Classification of composite materials

Classification of composite materials

Composite materials can be classified based on the matrix phases and types of reinforcement phases in the matrix phase. Metal matrix composites (MMC), ceramic matrix composites (CMC) and polymer matrix composites (PMC) are the various types of composites based on matrix phase. While, two major types of reinforcement based composites are layered composite and phase composite.

 Composites based on selection of matrix phase

The matrix phase type of composite depends upon the selection of matrices such as metal matrix composite, polymer matrix composite, and ceramic matrix composite. When metal is selected as matrix phase then the composite is termed as metal matrix composite.
In the same way if polymer and ceramic are selected as matrix phase then composites are called polymer and ceramic matrix composite respectively. Fig. shows the classification of composite depending upon the selection of matrix phases.

Classification of composite materials
Classification of composite materials

 

Metal matrix composite (MMC)

Metal matrix composites (MMCs) are such type of composite in which matrix phase is a metal like Aluminum, magnesium, titanium and so on. Metal matrix composite is not much popular as compared to polymer matrix composite (PMC), because of the high density of metals. However, metals have high strength and stiffness, as well as metal can withstand higher temperature than polymeric materials.

  Polymer matrix composite (PMC)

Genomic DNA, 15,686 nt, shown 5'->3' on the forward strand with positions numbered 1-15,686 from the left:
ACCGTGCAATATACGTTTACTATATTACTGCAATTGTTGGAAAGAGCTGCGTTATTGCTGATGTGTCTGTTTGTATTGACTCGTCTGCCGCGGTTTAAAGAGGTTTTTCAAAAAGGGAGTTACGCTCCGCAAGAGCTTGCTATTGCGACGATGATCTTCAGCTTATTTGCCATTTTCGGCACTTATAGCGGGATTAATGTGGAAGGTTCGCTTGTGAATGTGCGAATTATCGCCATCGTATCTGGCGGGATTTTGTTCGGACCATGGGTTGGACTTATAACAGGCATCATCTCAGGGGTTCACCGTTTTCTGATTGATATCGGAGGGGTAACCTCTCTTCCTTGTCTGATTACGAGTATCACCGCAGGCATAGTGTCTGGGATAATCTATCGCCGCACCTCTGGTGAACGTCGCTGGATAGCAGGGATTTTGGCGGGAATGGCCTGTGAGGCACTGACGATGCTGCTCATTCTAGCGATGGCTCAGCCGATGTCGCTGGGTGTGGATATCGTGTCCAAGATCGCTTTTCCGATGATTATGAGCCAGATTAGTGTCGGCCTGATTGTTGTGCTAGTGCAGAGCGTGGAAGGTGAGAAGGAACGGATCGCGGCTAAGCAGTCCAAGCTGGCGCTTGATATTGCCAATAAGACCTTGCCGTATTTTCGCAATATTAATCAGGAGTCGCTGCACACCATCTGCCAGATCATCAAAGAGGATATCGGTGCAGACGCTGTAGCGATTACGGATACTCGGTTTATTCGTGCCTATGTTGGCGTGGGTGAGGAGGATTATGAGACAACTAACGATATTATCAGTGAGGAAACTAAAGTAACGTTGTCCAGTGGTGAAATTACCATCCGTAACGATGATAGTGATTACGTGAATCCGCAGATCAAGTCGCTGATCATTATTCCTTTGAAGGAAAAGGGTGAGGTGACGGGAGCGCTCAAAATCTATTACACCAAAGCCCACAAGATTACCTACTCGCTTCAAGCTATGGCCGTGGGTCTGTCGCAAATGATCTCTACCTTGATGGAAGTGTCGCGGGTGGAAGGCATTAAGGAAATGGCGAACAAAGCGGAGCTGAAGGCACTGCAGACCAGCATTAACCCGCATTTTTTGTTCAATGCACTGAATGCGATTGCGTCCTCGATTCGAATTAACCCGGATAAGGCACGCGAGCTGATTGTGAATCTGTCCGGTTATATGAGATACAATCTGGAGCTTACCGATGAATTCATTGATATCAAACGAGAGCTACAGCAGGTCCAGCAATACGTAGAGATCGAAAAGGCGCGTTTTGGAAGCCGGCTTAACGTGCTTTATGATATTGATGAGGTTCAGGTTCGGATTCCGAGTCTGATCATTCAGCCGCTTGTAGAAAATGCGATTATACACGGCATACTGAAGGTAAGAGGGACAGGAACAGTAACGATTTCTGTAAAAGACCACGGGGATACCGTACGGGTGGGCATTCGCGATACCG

In polymer matrix composites, polymer is used matrix phase, whereas, organic, inorganic or hybrid materials are used as reinforcement phase. Polymer matrix composites have several advantages over metal and ceramic matrix composites, such as low density, high extensibility, high shock absorption capacity, low cost for fabrication etc. Therefore, polymer matrix composites are more popular than metal and ceramic matrix composite.  Now a days fibre reinforced polymer composites materials used more than 90% (by weight) of the total composites. Whereas, metal matrix composites are widely used over PMC where high service temperature, high strength are required.

 Ceramic matrix composite

In ceramic matrix composite (CMC), ceramic as a major constituent, whereas, metal or other inorganic materials are used as reinforcement phase. Ceramics have high melting point temperature, high compressive strength, good strength at elevated temperature and excellent resistance to oxidation. However, ceramics have low tensile strength, impact strength, and these shortcomings of ceramic can be improved by selecting suitable reinforcing materials.

 

Composite materials are materials composed of two or more distinct constituents, each with different physical or chemical properties, which combine to produce a material with characteristics different from those of its individual components. These materials are widely used in various industries due to their tailored properties, such as high strength-to-weight ratio, corrosion resistance, and thermal stability. Classification of composite materials can be based on different criteria, including the type of reinforcement, matrix material, and the processing method. Here are some common classifications:

Based on Reinforcement Type:

Fiber-Reinforced Composites: Fibers, such as glass, carbon, or aramid, are embedded in a matrix material (polymer, metal, or ceramic).
Glass Fiber-Reinforced Composites (GFRP): Commonly used for low-cost applications.
Carbon Fiber-Reinforced Composites (CFRP): Known for high strength and low weight.
Aramid Fiber-Reinforced Composites (AFRP): Exhibit high impact resistance and strength.
Particulate-Reinforced Composites: Small particles (e.g., metal, ceramic) are dispersed in a matrix.
Laminar Composites: Consist of layers (laminae) of different materials bonded together.
Metal Matrix Composites (MMC): Metal matrix reinforced with ceramic particles or fibers.

Based on Matrix Material:

Polymer Matrix Composites (PMCs): Polymer resins (e.g., epoxy, polyester) are used as the matrix.
Metal Matrix Composites (MMCs): Metal matrices (e.g., aluminum, titanium) are used.
Ceramic Matrix Composites (CMCs): Ceramic matrices (e.g., silicon carbide, alumina) are employed.

Based on Processing Method: